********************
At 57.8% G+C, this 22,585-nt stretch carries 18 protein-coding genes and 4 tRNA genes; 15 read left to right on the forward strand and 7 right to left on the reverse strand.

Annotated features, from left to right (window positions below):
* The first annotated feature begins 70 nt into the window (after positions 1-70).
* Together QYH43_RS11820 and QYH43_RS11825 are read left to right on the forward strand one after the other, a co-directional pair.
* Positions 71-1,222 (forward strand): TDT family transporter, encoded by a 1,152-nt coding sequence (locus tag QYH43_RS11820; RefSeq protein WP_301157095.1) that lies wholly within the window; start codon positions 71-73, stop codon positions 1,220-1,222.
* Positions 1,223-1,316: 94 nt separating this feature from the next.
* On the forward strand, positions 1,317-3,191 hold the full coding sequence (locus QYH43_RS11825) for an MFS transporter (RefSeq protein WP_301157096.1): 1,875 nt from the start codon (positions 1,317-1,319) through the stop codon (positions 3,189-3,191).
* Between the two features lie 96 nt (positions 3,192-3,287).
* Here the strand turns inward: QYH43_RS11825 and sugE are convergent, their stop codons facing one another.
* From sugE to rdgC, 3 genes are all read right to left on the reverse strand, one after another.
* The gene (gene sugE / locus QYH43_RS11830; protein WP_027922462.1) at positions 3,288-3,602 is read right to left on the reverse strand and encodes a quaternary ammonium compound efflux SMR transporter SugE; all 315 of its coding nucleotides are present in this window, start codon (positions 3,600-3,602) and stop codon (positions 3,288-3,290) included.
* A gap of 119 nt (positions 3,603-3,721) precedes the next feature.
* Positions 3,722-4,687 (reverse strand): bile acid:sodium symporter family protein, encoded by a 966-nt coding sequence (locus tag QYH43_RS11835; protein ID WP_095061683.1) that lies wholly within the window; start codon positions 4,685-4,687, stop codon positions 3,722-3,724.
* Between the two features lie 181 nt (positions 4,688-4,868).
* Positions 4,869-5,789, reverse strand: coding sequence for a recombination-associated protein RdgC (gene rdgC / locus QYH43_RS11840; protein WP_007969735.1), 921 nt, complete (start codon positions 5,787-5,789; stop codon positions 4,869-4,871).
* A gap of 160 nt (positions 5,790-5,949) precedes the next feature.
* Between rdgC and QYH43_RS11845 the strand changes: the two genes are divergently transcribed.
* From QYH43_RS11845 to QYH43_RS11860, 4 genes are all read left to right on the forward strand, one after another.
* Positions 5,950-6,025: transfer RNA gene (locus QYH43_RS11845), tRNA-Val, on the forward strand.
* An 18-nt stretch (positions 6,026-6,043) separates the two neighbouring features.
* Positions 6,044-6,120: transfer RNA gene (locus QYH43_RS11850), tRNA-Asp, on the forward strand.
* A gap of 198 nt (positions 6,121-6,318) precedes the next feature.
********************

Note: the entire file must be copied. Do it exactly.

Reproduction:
At 57.8% G+C, this 22,585-nt stretch carries 18 protein-coding genes and 4 tRNA genes; 15 read left to right on the forward strand and 7 right to left on the reverse strand.

Annotated features, from left to right (window positions below):
* The first annotated feature begins 70 nt into the window (after positions 1-70).
* Together QYH43_RS11820 and QYH43_RS11825 are read left to right on the forward strand one after the other, a co-directional pair.
* Positions 71-1,222 (forward strand): TDT family transporter, encoded by a 1,152-nt coding sequence (locus tag QYH43_RS11820; RefSeq protein WP_301157095.1) that lies wholly within the window; start codon positions 71-73, stop codon positions 1,220-1,222.
* Positions 1,223-1,316: 94 nt separating this feature from the next.
* On the forward strand, positions 1,317-3,191 hold the full coding sequence (locus QYH43_RS11825) for an MFS transporter (RefSeq protein WP_301157096.1): 1,875 nt from the start codon (positions 1,317-1,319) through the stop codon (positions 3,189-3,191).
* Between the two features lie 96 nt (positions 3,192-3,287).
* Here the strand turns inward: QYH43_RS11825 and sugE are convergent, their stop codons facing one another.
* From sugE to rdgC, 3 genes are all read right to left on the reverse strand, one after another.
* The gene (gene sugE / locus QYH43_RS11830; protein WP_027922462.1) at positions 3,288-3,602 is read right to left on the reverse strand and encodes a quaternary ammonium compound efflux SMR transporter SugE; all 315 of its coding nucleotides are present in this window, start codon (positions 3,600-3,602) and stop codon (positions 3,288-3,290) included.
* A gap of 119 nt (positions 3,603-3,721) precedes the next feature.
* Positions 3,722-4,687 (reverse strand): bile acid:sodium symporter family protein, encoded by a 966-nt coding sequence (locus tag QYH43_RS11835; protein ID WP_095061683.1) that lies wholly within the window; start codon positions 4,685-4,687, stop codon positions 3,722-3,724.
* Between the two features lie 181 nt (positions 4,688-4,868).
* Positions 4,869-5,789, reverse strand: coding sequence for a recombination-associated protein RdgC (gene rdgC / locus QYH43_RS11840; protein WP_007969735.1), 921 nt, complete (start codon positions 5,787-5,789; stop codon positions 4,869-4,871).
* A gap of 160 nt (positions 5,790-5,949) precedes the next feature.
* Between rdgC and QYH43_RS11845 the strand changes: the two genes are divergently transcribed.
* From QYH43_RS11845 to QYH43_RS11860, 4 genes are all read left to right on the forward strand, one after another.
* Positions 5,950-6,025: transfer RNA gene (locus QYH43_RS11845), tRNA-Val, on the forward strand.
* An 18-nt stretch (positions 6,026-6,043) separates the two neighbouring features.
* Positions 6,044-6,120: transfer RNA gene (locus QYH43_RS11850), tRNA-Asp, on the forward strand.
* A gap of 198 nt (positions 6,121-6,318) precedes the next feature.